In this case, however, while permitting the continued affiliation of Local 420 and D.C. 37, the I.E.B. has attempted to interfere with the Council's ability to service its local directly. This form of partial affiliation is on its face inconsistent with the AFSCME Constitution which mandates that a local must either affiliate with a council and pay per capita taxes or be independent of any council. Art. IX, § 19.
Local 420 also relies on the following more narrowly drawn provisions of the AFSCME Constitution as specific authority for the Resolution: art. IX, §§ 5, 6, 19, 41; art. X, § 2.C. These sections do not appear to support the constitutionality of the I.E.B. Resolution.
Under special circumstances, which shall be clearly described in the request, the International Executive Board or the International President, subject to the approval of the International Executive Board, may, at the request of a subordinate body, approve for limited and specifically defined periods of time the establishment of a different dues or per capita rate for a subordinate body, except that in no case may the International Union per capita tax rate be diminished. . . .
This section, entitled "Adjustment of Dues Rate," empowers the I.E.B. to approve for a limited period of time a different dues or per capita rate for a subordinate body. Read in context, it appears to relate only to the narrow area of increases or decreases of prescribed AFSCME dues and per capita taxes. It does not expressly authorize a local to retain portions of council per capita taxes for its own use.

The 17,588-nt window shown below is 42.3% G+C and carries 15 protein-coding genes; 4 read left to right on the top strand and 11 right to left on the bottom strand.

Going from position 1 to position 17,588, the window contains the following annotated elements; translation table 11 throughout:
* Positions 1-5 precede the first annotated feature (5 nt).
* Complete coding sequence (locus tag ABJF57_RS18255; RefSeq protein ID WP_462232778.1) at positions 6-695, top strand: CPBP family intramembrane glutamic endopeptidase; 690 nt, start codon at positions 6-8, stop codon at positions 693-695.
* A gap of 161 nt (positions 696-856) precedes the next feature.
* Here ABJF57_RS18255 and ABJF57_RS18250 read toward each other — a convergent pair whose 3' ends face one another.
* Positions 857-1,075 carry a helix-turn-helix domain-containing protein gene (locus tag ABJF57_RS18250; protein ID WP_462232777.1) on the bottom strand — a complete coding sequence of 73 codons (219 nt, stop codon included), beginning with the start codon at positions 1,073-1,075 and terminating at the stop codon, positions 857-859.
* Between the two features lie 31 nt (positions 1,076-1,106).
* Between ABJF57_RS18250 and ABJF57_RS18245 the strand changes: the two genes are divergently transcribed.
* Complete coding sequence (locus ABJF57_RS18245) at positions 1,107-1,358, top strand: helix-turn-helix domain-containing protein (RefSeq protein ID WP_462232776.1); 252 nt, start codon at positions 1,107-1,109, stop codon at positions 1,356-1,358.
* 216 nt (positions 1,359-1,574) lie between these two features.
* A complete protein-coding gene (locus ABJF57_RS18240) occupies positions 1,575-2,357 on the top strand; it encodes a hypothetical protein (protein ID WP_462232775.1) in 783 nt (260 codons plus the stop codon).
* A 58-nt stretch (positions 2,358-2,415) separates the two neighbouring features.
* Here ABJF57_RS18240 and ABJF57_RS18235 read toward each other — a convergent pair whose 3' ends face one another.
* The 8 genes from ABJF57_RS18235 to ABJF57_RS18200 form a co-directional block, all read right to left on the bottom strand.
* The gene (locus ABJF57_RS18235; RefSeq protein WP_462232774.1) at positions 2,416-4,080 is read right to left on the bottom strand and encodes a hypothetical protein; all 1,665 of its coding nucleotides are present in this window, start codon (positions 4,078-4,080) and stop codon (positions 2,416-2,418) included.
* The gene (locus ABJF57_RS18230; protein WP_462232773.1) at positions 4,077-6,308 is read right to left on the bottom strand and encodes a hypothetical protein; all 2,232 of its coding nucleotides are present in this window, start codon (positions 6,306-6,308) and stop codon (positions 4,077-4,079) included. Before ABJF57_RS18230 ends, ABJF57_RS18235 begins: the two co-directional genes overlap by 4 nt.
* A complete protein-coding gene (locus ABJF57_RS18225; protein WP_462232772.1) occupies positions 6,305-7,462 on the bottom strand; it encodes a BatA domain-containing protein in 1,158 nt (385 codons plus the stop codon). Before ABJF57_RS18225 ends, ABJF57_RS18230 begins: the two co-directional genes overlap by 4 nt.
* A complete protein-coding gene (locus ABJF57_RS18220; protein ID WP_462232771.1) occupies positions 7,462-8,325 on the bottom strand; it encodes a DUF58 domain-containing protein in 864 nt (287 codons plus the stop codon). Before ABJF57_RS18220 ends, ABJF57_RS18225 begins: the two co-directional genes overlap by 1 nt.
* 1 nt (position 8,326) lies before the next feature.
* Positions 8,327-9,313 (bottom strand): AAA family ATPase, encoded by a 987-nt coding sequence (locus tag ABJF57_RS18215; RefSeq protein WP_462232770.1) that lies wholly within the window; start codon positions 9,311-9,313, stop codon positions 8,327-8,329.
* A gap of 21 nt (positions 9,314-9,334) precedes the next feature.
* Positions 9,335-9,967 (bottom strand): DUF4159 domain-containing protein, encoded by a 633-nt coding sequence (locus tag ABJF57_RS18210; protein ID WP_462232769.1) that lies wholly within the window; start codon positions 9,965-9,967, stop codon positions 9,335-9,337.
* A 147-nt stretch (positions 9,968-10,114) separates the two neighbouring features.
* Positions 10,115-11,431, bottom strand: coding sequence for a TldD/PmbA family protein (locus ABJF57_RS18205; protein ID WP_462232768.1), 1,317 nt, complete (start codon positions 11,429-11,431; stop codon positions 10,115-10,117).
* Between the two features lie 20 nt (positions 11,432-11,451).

The minimum dues of any local . . . shall be not less than eight dollars per month . . . . In the case of any local which is not affiliated only with an AFSCME Council which does not have as a primary purpose the providing of staff assistance for organizing, servicing and negotiations at the local union level, the allocation shall be as follows: five dollars and ten cents to the local, and two dollars and ninety cents as per capita tax to the International Union.
This section merely provides for a lower minimum dues rate from locals not affiliated with a council or affiliated with a council which does not provide local staff assistance as its primary purpose. The D.C. 37 Constitution, art. II, § 1, e, expressly provides that one of its primary objectives is to offer its affiliated unions staff assistance at the local level for "organization, representation, research and education, as well as legal and accounting services and the necessary technical facilities." It would be absurd to hold that art. IX, sec. 5 empowers the I.E.B. to unilaterally order D.C. 37 to violate its constitution by withdrawing its field ...